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There is nothing exciting about working IT. Nothing. Django Wexler found a way to make it exciting though, and all he had to do was throw in a metric ton of sci-fi and fantasy to do it. Sounds about right. It's hard to pin down, but I suppose if you took The IT Crowd, threw in some Johnny Mnemonic, then you might wind up with John Golden: Freelance Debugger.
It's less than a hundred pages, and the Audible version I listened to clocked in under two-and-a-half hours. And the story just whizzes by with action and snark galore.
So imagine a world in which faeries are real and they have a knack for infecting technology. Enter John Golden. He's like a Ghostbuster ... well, a Faebuster. Just a blue-collar guy with a particular set of skills and his sister, Sara, backing him up on the job. While managing to provide a good amount of tension and daring do through the course of the novella, things are kept fairly light as far as tone goes. A lot of witty repartee between John and Sara, especially with her serving as a bit of a narrator or voice of reason through a series of footnotes that complement the story.
Kevin T. Collins and Jorjeana Marie do a great job bringing the characters to life with an instant chemistry that has them, if not battle weary siblings, at least a familial bond in battle.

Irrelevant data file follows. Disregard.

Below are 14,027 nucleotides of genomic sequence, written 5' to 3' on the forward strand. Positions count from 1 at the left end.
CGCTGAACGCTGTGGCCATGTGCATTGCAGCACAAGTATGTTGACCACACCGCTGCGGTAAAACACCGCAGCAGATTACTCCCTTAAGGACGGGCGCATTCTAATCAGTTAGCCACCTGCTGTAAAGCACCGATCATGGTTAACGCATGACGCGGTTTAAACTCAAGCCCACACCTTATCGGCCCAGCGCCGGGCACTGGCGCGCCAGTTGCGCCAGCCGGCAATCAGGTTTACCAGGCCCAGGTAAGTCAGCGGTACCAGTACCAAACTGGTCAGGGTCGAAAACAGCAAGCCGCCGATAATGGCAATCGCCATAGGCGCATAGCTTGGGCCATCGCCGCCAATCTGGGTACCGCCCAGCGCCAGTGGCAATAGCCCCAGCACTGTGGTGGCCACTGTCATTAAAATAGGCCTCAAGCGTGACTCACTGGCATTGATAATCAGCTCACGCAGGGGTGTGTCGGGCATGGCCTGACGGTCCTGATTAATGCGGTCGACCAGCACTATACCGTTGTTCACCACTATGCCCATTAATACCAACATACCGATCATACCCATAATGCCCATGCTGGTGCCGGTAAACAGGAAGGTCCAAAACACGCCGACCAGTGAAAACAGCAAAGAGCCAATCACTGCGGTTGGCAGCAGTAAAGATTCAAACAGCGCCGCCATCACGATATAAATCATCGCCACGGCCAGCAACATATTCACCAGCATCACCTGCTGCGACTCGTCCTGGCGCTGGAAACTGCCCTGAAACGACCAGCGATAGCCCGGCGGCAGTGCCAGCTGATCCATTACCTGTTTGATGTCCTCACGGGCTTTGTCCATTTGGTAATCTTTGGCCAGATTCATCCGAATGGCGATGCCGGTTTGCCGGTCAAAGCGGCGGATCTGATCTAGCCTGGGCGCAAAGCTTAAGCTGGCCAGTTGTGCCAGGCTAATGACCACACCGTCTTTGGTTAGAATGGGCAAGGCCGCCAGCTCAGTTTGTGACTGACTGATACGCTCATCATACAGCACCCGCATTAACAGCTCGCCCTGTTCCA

There's a second John Golden book, which I'll be reviewing soon, and after that who knows. I'd like to think Wexler has more stories in this universe to come, because if not then this is a cruel tease of what might have been.
I liked the idea of the collision of fairies and tech and cyber security. Also liked the characters and the writing style. Plus the two character narration with comments inserted by Sara in between John's narration makes for nice humor. Only issue was that the person doing John's part seemed to be asking question more than saying things. Like, everything he said had this tone of questioning or doubt. Still, fun overall. But the book was way too short for any sort of proper plot.